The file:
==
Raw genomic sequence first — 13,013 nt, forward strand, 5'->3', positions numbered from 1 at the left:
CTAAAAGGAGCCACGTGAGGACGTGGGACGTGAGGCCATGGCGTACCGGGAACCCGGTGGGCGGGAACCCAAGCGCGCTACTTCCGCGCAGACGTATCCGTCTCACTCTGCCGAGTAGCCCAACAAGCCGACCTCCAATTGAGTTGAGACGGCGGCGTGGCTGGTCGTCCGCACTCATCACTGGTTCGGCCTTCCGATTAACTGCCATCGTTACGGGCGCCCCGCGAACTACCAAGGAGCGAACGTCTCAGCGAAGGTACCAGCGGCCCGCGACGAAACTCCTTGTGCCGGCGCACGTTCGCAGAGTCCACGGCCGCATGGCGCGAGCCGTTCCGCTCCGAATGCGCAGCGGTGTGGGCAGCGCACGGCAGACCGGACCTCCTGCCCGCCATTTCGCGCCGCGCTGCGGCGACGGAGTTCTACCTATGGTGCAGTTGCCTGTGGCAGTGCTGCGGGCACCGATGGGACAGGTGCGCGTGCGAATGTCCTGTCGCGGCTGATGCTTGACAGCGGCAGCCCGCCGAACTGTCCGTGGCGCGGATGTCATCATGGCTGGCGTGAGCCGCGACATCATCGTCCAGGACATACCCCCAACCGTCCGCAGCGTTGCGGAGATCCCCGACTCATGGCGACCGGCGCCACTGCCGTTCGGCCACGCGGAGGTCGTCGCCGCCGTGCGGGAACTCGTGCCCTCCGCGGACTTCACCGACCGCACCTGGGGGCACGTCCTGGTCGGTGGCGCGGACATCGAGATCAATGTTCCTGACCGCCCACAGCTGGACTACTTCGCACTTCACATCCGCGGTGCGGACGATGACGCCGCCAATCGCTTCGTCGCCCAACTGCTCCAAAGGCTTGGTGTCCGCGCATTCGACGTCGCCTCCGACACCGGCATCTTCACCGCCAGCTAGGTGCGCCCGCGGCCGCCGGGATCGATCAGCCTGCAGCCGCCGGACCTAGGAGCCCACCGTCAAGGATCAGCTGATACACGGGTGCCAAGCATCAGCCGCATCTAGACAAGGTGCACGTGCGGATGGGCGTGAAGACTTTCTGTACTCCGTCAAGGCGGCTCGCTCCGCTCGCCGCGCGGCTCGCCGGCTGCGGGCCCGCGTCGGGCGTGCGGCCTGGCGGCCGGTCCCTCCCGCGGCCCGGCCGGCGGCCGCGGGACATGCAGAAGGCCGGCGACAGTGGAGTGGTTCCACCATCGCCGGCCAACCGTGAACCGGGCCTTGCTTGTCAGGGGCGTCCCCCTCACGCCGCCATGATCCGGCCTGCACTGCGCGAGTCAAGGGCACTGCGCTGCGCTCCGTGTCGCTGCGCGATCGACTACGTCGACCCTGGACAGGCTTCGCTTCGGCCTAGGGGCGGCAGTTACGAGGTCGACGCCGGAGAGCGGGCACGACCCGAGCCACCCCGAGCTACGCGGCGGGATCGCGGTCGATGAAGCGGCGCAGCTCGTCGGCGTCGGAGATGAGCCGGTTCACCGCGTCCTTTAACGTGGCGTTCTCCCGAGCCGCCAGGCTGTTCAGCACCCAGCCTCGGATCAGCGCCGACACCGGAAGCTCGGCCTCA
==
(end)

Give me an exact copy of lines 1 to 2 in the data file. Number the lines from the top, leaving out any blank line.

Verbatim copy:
Raw genomic sequence first — 13,013 nt, forward strand, 5'->3', positions numbered from 1 at the left:
CTAAAAGGAGCCACGTGAGGACGTGGGACGTGAGGCCATGGCGTACCGGGAACCCGGTGGGCGGGAACCCAAGCGCGCTACTTCCGCGCAGACGTATCCGTCTCACTCTGCCGAGTAGCCCAACAAGCCGACCTCCAATTGAGTTGAGACGGCGGCGTGGCTGGTCGTCCGCACTCATCACTGGTTCGGCCTTCCGATTAACTGCCATCGTTACGGGCGCCCCGCGAACTACCAAGGAGCGAACGTCTCAGCGAAGGTACCAGCGGCCCGCGACGAAACTCCTTGTGCCGGCGCACGTTCGCAGAGTCCACGGCCGCATGGCGCGAGCCGTTCCGCTCCGAATGCGCAGCGGTGTGGGCAGCGCACGGCAGACCGGACCTCCTGCCCGCCATTTCGCGCCGCGCTGCGGCGACGGAGTTCTACCTATGGTGCAGTTGCCTGTGGCAGTGCTGCGGGCACCGATGGGACAGGTGCGCGTGCGAATGTCCTGTCGCGGCTGATGCTTGACAGCGGCAGCCCGCCGAACTGTCCGTGGCGCGGATGTCATCATGGCTGGCGTGAGCCGCGACATCATCGTCCAGGACATACCCCCAACCGTCCGCAGCGTTGCGGAGATCCCCGACTCATGGCGACCGGCGCCACTGCCGTTCGGCCACGCGGAGGTCGTCGCCGCCGTGCGGGAACTCGTGCCCTCCGCGGACTTCACCGACCGCACCTGGGGGCACGTCCTGGTCGGTGGCGCGGACATCGAGATCAATGTTCCTGACCGCCCACAGCTGGACTACTTCGCACTTCACATCCGCGGTGCGGACGATGACGCCGCCAATCGCTTCGTCGCCCAACTGCTCCAAAGGCTTGGTGTCCGCGCATTCGACGTCGCCTCCGACACCGGCATCTTCACCGCCAGCTAGGTGCGCCCGCGGCCGCCGGGATCGATCAGCCTGCAGCCGCCGGACCTAGGAGCCCACCGTCAAGGATCAGCTGATACACGGGTGCCAAGCATCAGCCGCATCTAGACAAGGTGCACGTGCGGATGGGCGTGAAGACTTTCTGTACTCCGTCAAGGCGGCTCGCTCCGCTCGCCGCGCGGCTCGCCGGCTGCGGGCCCGCGTCGGGCGTGCGGCCTGGCGGCCGGTCCCTCCCGCGGCCCGGCCGGCGGCCGCGGGACATGCAGAAGGCCGGCGACAGTGGAGTGGTTCCACCATCGCCGGCCAACCGTGAACCGGGCCTTGCTTGTCAGGGGCGTCCCCCTCACGCCGCCATGATCCGGCCTGCACTGCGCGAGTCAAGGGCACTGCGCTGCGCTCCGTGTCGCTGCGCGATCGACTACGTCGACCCTGGACAGGCTTCGCTTCGGCCTAGGGGCGGCAGTTACGAGGTCGACGCCGGAGAGCGGGCACGACCCGAGCCACCCCGAGCTACGCGGCGGGATCGCGGTCGATGAAGCGGCGCAGCTCGTCGGCGTCGGAGATGAGCCGGTTCACCGCGTCCTTTAACGTGGCGTTCTCCCGAGCCGCCAGGCTGTTCAGCACCCAGCCTCGGATCAGCGCCGACACCGGAAGCTCGGCCTCA